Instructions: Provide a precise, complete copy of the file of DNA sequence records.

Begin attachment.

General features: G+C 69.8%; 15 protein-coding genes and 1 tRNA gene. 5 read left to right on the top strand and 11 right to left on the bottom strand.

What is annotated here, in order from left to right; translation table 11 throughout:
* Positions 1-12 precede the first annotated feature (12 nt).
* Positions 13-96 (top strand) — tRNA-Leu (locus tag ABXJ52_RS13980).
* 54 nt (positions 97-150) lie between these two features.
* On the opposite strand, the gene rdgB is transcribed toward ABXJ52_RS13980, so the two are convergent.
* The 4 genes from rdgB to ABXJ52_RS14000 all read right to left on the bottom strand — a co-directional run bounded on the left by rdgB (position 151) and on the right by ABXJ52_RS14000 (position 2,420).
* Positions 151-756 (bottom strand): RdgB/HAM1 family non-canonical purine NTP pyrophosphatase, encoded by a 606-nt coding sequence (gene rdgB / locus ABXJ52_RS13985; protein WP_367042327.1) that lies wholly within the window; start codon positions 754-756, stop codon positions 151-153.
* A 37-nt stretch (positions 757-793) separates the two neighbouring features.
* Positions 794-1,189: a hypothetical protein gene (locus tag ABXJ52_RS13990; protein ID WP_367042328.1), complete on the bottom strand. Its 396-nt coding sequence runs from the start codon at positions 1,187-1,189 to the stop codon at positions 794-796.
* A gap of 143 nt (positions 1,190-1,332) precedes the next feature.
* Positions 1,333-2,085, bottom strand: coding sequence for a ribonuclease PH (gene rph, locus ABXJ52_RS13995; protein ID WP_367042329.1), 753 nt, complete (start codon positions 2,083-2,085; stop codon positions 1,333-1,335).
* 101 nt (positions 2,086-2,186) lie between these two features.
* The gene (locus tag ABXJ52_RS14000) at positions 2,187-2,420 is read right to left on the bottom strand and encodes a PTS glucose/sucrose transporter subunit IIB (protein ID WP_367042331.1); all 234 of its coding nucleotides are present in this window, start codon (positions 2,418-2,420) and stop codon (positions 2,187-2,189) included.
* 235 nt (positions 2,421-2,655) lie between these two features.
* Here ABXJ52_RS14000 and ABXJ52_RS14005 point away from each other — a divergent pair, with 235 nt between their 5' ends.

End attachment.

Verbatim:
General features: G+C 69.8%; 15 protein-coding genes and 1 tRNA gene. 5 read left to right on the top strand and 11 right to left on the bottom strand.

What is annotated here, in order from left to right; translation table 11 throughout:
* Positions 1-12 precede the first annotated feature (12 nt).
* Positions 13-96 (top strand) — tRNA-Leu (locus tag ABXJ52_RS13980).
* 54 nt (positions 97-150) lie between these two features.
* On the opposite strand, the gene rdgB is transcribed toward ABXJ52_RS13980, so the two are convergent.
* The 4 genes from rdgB to ABXJ52_RS14000 all read right to left on the bottom strand — a co-directional run bounded on the left by rdgB (position 151) and on the right by ABXJ52_RS14000 (position 2,420).
* Positions 151-756 (bottom strand): RdgB/HAM1 family non-canonical purine NTP pyrophosphatase, encoded by a 606-nt coding sequence (gene rdgB / locus ABXJ52_RS13985; protein WP_367042327.1) that lies wholly within the window; start codon positions 754-756, stop codon positions 151-153.
* A 37-nt stretch (positions 757-793) separates the two neighbouring features.
* Positions 794-1,189: a hypothetical protein gene (locus tag ABXJ52_RS13990; protein ID WP_367042328.1), complete on the bottom strand. Its 396-nt coding sequence runs from the start codon at positions 1,187-1,189 to the stop codon at positions 794-796.
* A gap of 143 nt (positions 1,190-1,332) precedes the next feature.
* Positions 1,333-2,085, bottom strand: coding sequence for a ribonuclease PH (gene rph, locus ABXJ52_RS13995; protein ID WP_367042329.1), 753 nt, complete (start codon positions 2,083-2,085; stop codon positions 1,333-1,335).
* 101 nt (positions 2,086-2,186) lie between these two features.
* The gene (locus tag ABXJ52_RS14000) at positions 2,187-2,420 is read right to left on the bottom strand and encodes a PTS glucose/sucrose transporter subunit IIB (protein ID WP_367042331.1); all 234 of its coding nucleotides are present in this window, start codon (positions 2,418-2,420) and stop codon (positions 2,187-2,189) included.
* 235 nt (positions 2,421-2,655) lie between these two features.
* Here ABXJ52_RS14000 and ABXJ52_RS14005 point away from each other — a divergent pair, with 235 nt between their 5' ends.